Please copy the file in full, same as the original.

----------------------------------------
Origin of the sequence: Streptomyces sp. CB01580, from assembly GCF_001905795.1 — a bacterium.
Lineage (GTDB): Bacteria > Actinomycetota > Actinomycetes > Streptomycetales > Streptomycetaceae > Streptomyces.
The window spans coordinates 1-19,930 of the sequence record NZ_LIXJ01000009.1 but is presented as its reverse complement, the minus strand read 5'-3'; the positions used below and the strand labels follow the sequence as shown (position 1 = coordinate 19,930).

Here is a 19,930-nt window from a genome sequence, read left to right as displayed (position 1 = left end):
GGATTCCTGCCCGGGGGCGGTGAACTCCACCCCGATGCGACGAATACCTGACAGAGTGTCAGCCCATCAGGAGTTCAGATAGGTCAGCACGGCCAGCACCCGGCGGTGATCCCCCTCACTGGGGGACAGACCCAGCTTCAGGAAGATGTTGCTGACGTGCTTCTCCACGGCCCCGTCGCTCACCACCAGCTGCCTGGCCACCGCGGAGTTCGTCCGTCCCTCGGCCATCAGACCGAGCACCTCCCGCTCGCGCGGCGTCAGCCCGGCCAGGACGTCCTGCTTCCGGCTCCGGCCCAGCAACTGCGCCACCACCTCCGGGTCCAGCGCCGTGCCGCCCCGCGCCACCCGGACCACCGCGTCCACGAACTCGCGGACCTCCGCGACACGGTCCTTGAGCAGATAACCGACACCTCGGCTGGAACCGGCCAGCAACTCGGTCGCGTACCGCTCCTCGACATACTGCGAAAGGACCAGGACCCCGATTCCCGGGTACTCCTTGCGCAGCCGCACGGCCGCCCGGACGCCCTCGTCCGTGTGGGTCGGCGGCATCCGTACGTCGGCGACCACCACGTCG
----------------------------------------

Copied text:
Origin of the sequence: Streptomyces sp. CB01580, from assembly GCF_001905795.1 — a bacterium.
Lineage (GTDB): Bacteria > Actinomycetota > Actinomycetes > Streptomycetales > Streptomycetaceae > Streptomyces.
The window spans coordinates 1-19,930 of the sequence record NZ_LIXJ01000009.1 but is presented as its reverse complement, the minus strand read 5'-3'; the positions used below and the strand labels follow the sequence as shown (position 1 = coordinate 19,930).

Here is a 19,930-nt window from a genome sequence, read left to right as displayed (position 1 = left end):
GGATTCCTGCCCGGGGGCGGTGAACTCCACCCCGATGCGACGAATACCTGACAGAGTGTCAGCCCATCAGGAGTTCAGATAGGTCAGCACGGCCAGCACCCGGCGGTGATCCCCCTCACTGGGGGACAGACCCAGCTTCAGGAAGATGTTGCTGACGTGCTTCTCCACGGCCCCGTCGCTCACCACCAGCTGCCTGGCCACCGCGGAGTTCGTCCGTCCCTCGGCCATCAGACCGAGCACCTCCCGCTCGCGCGGCGTCAGCCCGGCCAGGACGTCCTGCTTCCGGCTCCGGCCCAGCAACTGCGCCACCACCTCCGGGTCCAGCGCCGTGCCGCCCCGCGCCACCCGGACCACCGCGTCCACGAACTCGCGGACCTCCGCGACACGGTCCTTGAGCAGATAACCGACACCTCGGCTGGAACCGGCCAGCAACTCGGTCGCGTACCGCTCCTCGACATACTGCGAAAGGACCAGGACCCCGATTCCCGGGTACTCCTTGCGCAGCCGCACGGCCGCCCGGACGCCCTCGTCCGTGTGGGTCGGCGGCATCCGTACGTCGGCGACCACCACGTCG